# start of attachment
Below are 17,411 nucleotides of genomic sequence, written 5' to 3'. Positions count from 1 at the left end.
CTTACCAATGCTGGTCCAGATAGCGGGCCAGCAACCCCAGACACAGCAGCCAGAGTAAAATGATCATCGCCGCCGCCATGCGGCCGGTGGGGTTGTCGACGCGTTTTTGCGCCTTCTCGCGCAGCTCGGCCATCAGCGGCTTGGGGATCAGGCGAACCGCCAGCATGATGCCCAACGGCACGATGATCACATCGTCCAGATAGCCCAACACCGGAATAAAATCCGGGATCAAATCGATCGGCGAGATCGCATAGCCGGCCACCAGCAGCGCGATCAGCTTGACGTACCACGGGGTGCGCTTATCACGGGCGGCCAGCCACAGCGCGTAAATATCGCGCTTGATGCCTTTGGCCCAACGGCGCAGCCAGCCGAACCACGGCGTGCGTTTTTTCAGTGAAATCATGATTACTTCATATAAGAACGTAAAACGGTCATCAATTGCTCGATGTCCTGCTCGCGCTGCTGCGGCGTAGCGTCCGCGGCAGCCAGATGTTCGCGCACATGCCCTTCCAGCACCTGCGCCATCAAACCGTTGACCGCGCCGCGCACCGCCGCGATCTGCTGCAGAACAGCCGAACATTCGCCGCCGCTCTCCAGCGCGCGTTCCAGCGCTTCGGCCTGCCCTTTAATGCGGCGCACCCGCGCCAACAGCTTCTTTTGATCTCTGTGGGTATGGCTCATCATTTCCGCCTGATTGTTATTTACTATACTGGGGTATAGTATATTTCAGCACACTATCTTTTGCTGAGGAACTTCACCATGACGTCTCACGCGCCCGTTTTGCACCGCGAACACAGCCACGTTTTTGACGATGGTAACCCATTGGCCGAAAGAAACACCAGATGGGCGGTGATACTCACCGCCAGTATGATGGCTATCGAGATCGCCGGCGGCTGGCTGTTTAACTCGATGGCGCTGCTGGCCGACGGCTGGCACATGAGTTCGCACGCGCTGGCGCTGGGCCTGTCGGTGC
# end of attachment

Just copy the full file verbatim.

Below are 17,411 nucleotides of genomic sequence, written 5' to 3'. Positions count from 1 at the left end.
CTTACCAATGCTGGTCCAGATAGCGGGCCAGCAACCCCAGACACAGCAGCCAGAGTAAAATGATCATCGCCGCCGCCATGCGGCCGGTGGGGTTGTCGACGCGTTTTTGCGCCTTCTCGCGCAGCTCGGCCATCAGCGGCTTGGGGATCAGGCGAACCGCCAGCATGATGCCCAACGGCACGATGATCACATCGTCCAGATAGCCCAACACCGGAATAAAATCCGGGATCAAATCGATCGGCGAGATCGCATAGCCGGCCACCAGCAGCGCGATCAGCTTGACGTACCACGGGGTGCGCTTATCACGGGCGGCCAGCCACAGCGCGTAAATATCGCGCTTGATGCCTTTGGCCCAACGGCGCAGCCAGCCGAACCACGGCGTGCGTTTTTTCAGTGAAATCATGATTACTTCATATAAGAACGTAAAACGGTCATCAATTGCTCGATGTCCTGCTCGCGCTGCTGCGGCGTAGCGTCCGCGGCAGCCAGATGTTCGCGCACATGCCCTTCCAGCACCTGCGCCATCAAACCGTTGACCGCGCCGCGCACCGCCGCGATCTGCTGCAGAACAGCCGAACATTCGCCGCCGCTCTCCAGCGCGCGTTCCAGCGCTTCGGCCTGCCCTTTAATGCGGCGCACCCGCGCCAACAGCTTCTTTTGATCTCTGTGGGTATGGCTCATCATTTCCGCCTGATTGTTATTTACTATACTGGGGTATAGTATATTTCAGCACACTATCTTTTGCTGAGGAACTTCACCATGACGTCTCACGCGCCCGTTTTGCACCGCGAACACAGCCACGTTTTTGACGATGGTAACCCATTGGCCGAAAGAAACACCAGATGGGCGGTGATACTCACCGCCAGTATGATGGCTATCGAGATCGCCGGCGGCTGGCTGTTTAACTCGATGGCGCTGCTGGCCGACGGCTGGCACATGAGTTCGCACGCGCTGGCGCTGGGCCTGTCGGTGC